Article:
Morality in the Greek Crisis
I know I keep saying that economics is not a morality play. But when it comes to Greece, I can find no other satisfactory explanation for what is going on. I’ve reminded everyone before about Irving Fisher’s famous observation: “The more the debtors pay, the more they owe”. In 2012, Michael Hudson developed this idea further. “Debts that can’t be paid, won’t be”, he said.
I know I keep saying that economics is not a morality play. But when it comes to Greece, I can find no other satisfactory explanation for what is going on.
The harsh treatment meted out to Greece over the last five years makes no economic sense whatsover. It has driven Greece into a deep depression that not only makes its government budget unsustainable but renders its debt unpayable: it has not only caused poverty and distress among Greece’s population, but it has driven businesses into bankruptcy and done serious damage to the supply side of Greece’s economy. And yet creditors want more.
I might agree that reforms to pensions are a good idea. I might also agree with widening the tax base. But not, emphatically not, in an economy as depressed as this. What is needed is debt relief, FIRST. Then real reforms, and help to restore the wanton destruction caused to the economy through ill-considered and frankly vindictive austerity measures.
But debt relief is not on the agenda. The IMF has previously expressed concern about the sustainability of Greece’s debt: but now, returning to the fray after a brief absence, it has compromised its own objectives in order to present a united front with the EU. The Greek side is still asking for debt relief, though not for debt reduction. But its pleas are falling on deaf ears. The reunited Troika continues to insist on austerity measures as a condition of releasing the bailout funds previously agreed.
I’ve reminded everyone before about Irving Fisher’s famous observation: “The more the debtors pay, the more they owe”. In 2012, Michael Hudson developed this idea further. “Debts that can’t be paid, won’t be”, he said. And he went on:
Today’s financial trend threatens to reverse this pro-debtor reform tendency. Without acknowledging the economic and social consequences, the “business as usual” approach is a euphemism for sacrificing economies to creditors. It seeks to legitimize the disproportionate gains of banks and their rentier partners who have monopolized the past generation’s surplus…… The aim in practice is to impose austerity and economic shrinkage on the private sector, while the public sector sells off its assets in a voluntary pre-bankruptcy.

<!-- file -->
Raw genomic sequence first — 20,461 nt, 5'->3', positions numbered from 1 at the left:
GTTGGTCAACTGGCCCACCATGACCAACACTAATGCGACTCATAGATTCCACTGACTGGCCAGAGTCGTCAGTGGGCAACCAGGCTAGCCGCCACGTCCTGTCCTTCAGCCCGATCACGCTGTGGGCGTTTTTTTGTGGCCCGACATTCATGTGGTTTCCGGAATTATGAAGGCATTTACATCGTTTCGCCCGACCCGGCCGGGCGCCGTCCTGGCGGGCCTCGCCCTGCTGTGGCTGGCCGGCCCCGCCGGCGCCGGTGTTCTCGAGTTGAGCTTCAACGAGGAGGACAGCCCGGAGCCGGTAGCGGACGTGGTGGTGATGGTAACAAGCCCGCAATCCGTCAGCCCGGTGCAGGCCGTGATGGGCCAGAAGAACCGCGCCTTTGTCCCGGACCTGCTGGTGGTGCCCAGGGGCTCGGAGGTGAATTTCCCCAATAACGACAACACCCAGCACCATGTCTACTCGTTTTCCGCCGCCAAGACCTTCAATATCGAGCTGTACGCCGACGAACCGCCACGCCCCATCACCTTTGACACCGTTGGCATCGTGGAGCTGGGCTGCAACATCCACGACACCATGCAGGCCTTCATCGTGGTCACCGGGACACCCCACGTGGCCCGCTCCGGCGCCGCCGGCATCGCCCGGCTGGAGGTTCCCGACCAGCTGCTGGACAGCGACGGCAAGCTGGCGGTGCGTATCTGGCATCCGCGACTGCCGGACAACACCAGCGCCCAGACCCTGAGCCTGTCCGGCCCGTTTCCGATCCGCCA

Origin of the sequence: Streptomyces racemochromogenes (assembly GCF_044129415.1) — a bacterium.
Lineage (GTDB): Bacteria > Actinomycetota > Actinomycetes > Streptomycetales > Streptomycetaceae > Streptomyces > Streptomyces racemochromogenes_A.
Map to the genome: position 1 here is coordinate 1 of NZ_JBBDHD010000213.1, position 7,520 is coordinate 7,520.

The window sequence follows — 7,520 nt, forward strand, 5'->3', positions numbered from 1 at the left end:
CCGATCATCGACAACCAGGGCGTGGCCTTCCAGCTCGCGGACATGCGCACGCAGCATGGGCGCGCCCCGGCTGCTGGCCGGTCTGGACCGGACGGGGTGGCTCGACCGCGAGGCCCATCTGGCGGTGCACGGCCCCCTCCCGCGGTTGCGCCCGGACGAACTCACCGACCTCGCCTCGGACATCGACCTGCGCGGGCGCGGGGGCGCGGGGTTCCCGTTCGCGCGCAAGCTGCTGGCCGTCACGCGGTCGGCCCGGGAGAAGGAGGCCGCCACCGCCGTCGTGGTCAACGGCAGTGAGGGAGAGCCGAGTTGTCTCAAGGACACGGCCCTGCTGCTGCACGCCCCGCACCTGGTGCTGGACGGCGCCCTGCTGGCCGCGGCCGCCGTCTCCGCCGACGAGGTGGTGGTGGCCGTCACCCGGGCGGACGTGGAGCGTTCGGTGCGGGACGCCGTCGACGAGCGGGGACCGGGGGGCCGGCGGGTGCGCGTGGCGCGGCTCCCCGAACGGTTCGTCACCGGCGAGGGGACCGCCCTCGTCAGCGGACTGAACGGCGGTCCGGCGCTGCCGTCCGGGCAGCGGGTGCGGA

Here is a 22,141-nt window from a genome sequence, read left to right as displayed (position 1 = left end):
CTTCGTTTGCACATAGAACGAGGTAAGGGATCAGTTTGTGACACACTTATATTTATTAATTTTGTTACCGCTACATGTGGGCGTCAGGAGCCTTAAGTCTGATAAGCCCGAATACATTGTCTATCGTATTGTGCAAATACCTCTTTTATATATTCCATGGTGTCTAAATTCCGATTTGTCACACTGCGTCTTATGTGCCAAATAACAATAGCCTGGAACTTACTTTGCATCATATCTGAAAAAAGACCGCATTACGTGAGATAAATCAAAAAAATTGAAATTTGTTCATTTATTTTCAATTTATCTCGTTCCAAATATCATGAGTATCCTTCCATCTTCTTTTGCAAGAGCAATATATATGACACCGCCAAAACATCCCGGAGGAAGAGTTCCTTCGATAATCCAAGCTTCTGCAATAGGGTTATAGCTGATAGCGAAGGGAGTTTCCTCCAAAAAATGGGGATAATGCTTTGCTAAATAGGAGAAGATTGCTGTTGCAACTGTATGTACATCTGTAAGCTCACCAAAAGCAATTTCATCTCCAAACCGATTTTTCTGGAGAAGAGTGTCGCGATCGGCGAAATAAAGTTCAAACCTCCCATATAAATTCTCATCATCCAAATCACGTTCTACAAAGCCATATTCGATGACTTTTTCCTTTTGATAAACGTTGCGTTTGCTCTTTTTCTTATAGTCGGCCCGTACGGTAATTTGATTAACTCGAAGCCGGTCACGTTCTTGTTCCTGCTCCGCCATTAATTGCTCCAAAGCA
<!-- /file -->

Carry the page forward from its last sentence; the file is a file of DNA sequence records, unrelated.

The internal contradiction in this policy is that austerity makes the debts even harder to pay. A shrinking economy yields less tax revenue and has less ability to create a surplus out of which to pay creditors. Debt repayment is not available for spending on current goods and services. So markets shrink more.
If what you want is debts paid back, austerity is bad medicine.
But I said this was a morality play. The standard story goes that lazy, ne’er-do-well Greeks borrowed and spent excessively to support a lavish lifestyle well beyond their means. And to make matters worse they lied about their true financial position in order to gain admission to the Euro club. Unsuspecting German and French banks lent to them believing they were financially in better shape than they actually were. And when the Greeks finally admitted they couldn’t actually pay the money back, hard-working thrifty Germans had to bail them out. Now the Greeks are complaining about the reforms that the virtuous Germans and saintly official creditors are requiring of them. But they are only pretending to do reforms, In reality they are still shirking. No wonder the creditors’ patience has run out. The Greeks just can’t be trusted.